Unlike traditional high-school exchange students, the students from China plan to earn their diploma in America. That’s because leaving and then returning to China during high school can adversely impact students’ chances to get into top-tier Chinese universities, Mr. Boehm said.
 
The independent school is not the only school in Toledo adding to its Chinese ranks. St. Francis de Sales High School announced in the spring plans to enroll about a half-dozen Chinese students in the fall, with the expectation of adding a class each year.
 
The students the school is targeting are also diploma-seeking students, not those who plan to spend a year in America.
 
The program is part of a push by the Toledo Diocese to add international students.
 
“What we learned is if they are going to come here, they have to graduate from here,” Mr. Boehm said, “and they see this as an opportunity for placement in an American university.”
 
Maumee Valley plans to build an on-campus residence hall to board international and regional high school students, and many of those students will be from China.
 
It’s hard to tell if those students will end up going to regional universities at similar rates as domestic students, or if they’ll fan out across the country. There doesn’t appear to be any direct regional or demographic link between the types of Chinese students who end up coming to the Toledo area for college.
 
The University of Toledo does draw many students from Qinhuangdao, Toledo’s sister city, but just as many students come from other areas in China, said Michael Klug of UT’s American Language Institute. International students who aren’t proficient in English must go through the institute before taking for-credit classes, and they can take up to five terms of intensive language courses to prepare them for the university.
 
Mr. Klug says there’s significant word-of-mouth about Toledo in China, part of the reason students would choose to enroll at a university in a city they may have never heard of before when looking for a school. Others who don’t have friends or classmates who went to college in Ohio had to learn about UT the way most young people learn about things these days: the Internet.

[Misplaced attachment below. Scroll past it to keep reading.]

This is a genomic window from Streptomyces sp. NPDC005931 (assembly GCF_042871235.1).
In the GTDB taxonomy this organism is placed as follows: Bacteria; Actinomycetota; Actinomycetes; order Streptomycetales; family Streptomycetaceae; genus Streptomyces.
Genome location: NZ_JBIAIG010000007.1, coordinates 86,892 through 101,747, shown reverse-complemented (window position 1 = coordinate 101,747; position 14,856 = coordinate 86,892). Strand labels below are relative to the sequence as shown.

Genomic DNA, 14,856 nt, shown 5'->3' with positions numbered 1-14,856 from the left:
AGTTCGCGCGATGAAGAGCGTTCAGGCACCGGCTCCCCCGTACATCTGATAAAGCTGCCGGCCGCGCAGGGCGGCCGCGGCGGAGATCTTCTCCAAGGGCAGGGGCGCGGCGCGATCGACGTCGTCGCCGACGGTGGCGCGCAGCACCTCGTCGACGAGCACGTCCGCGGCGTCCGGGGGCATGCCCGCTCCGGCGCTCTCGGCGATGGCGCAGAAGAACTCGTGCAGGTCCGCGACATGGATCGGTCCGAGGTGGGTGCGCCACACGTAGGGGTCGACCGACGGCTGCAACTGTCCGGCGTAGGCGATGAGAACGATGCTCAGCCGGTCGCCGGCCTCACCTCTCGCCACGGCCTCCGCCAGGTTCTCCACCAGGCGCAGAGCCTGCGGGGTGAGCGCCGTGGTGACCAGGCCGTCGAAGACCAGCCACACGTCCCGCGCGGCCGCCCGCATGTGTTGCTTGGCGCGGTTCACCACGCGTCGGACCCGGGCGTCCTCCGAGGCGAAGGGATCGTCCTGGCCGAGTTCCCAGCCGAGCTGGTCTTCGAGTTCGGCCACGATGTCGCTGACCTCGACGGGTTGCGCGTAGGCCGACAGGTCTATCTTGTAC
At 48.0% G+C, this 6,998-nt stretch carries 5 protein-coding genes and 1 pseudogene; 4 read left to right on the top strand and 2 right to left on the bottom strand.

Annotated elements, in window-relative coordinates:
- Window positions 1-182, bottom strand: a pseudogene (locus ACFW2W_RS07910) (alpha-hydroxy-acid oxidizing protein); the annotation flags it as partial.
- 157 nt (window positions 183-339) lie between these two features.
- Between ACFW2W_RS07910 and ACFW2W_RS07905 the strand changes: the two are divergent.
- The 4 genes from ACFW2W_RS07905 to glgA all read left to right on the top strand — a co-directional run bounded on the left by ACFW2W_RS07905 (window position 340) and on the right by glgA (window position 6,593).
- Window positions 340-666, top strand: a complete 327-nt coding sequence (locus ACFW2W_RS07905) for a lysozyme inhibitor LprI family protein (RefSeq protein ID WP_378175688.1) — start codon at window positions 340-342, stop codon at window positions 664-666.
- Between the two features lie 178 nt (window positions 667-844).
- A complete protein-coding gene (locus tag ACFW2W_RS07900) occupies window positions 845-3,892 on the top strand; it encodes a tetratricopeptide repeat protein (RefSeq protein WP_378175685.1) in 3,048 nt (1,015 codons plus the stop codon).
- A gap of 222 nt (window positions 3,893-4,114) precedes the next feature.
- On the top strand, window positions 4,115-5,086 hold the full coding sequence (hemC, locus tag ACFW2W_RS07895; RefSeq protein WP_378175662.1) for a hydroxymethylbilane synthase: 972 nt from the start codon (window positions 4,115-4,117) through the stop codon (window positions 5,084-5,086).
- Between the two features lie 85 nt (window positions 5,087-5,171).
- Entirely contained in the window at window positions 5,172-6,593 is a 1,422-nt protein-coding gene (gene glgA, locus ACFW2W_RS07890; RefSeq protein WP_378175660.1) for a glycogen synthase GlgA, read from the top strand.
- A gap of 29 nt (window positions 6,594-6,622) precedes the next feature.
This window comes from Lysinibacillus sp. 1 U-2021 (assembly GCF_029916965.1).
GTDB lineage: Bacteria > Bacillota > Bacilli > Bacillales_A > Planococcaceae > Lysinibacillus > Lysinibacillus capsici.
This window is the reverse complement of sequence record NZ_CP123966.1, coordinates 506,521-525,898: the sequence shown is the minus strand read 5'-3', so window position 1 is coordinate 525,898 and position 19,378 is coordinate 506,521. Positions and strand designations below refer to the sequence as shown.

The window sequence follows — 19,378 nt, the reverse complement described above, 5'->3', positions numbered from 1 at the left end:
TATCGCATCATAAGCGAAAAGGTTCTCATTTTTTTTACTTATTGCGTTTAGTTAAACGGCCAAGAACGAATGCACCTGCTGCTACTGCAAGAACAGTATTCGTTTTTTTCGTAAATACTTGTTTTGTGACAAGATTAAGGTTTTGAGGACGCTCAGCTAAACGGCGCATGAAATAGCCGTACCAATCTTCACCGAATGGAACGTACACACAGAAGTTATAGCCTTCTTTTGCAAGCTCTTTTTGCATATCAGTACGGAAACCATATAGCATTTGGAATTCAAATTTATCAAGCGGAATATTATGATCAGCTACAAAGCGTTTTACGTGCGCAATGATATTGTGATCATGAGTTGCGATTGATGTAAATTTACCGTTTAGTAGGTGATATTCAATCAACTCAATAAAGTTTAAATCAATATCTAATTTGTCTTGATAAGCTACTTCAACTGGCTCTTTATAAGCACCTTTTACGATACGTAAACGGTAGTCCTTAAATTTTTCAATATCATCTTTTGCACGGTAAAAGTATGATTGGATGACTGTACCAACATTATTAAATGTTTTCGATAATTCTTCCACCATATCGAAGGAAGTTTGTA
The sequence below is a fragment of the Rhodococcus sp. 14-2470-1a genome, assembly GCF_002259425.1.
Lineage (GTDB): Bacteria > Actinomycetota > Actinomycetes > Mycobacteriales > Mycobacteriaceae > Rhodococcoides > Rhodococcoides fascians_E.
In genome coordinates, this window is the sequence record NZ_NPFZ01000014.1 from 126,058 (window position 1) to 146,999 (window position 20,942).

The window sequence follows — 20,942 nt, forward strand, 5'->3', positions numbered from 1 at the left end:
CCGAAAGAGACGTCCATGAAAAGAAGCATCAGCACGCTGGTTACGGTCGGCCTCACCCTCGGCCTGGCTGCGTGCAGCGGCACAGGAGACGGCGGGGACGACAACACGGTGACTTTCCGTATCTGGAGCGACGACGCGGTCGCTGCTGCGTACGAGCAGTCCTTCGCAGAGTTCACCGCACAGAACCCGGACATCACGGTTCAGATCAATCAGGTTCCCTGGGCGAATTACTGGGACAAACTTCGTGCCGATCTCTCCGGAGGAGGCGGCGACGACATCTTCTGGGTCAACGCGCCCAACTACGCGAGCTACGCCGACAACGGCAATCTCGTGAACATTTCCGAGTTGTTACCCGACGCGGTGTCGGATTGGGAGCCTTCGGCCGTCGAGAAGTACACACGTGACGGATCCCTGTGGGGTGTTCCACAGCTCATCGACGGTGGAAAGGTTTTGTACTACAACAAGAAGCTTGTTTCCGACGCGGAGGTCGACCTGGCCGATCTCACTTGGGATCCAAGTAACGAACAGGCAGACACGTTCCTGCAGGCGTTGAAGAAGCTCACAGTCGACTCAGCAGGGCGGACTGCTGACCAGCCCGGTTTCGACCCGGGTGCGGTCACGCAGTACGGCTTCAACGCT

Yuan Fang, a 22-year-old from Shanghai, said he chose Toledo after reading good things about the university’s pharmacy program online. He started looking for American schools with his parents, he said, because they believed a degree from a U.S. school was an advantage in China.
 
“My parents think the universities in America are better than Chinese universities as a pathway,” he said.

02

Dec

Vermont academy to expand to Korea

 A private high school in Vermont is planning to open a campus in South Korea. St. Johnsbury Academy was the first American school chosen to operate at the Jeju Global Education City, school officials said Thursday. The education city is being built on an island off the southern coast of South Korea and was established by the Korean government to help meet an increasing demand in that country for overseas studies and language training. St. Johnsbury Academy was selected from schools throughout the United States. It is scheduled to open in fall 2015. The international school for grades 4-12 will offer an American-style education with curriculum much like what is offered in St. Johnsbury to students from around the world, said John Suitor, the academy’s acting director of marketing and communications. 

24

Nov

Oracle to help 25,000 school students

The Ministry of Education (MoE), Sri Lanka, and Oracle Corporation Singapore Pte Ltd, have signed a Memorandum of Understanding (MoU) to implement the Oracle Academy’s Introduction to Computer Science curriculum, including the Oracle Academy’s Java Fundamentals curriculum and ‘Getting Started with Java Using Alice’ workshops, into the MoE’s 1000 Secondary Schools Development Program.

 
This effort will allow MoE to build a strong foundation of technology programs, help foster student knowledge and interest in computer science, engineering and technology, help prepare 25,000 students and 1,000 teachers in secondary schools across Sri Lanka for successful IT careers, and help meet growing local demand for a highly-skilled technology workforce.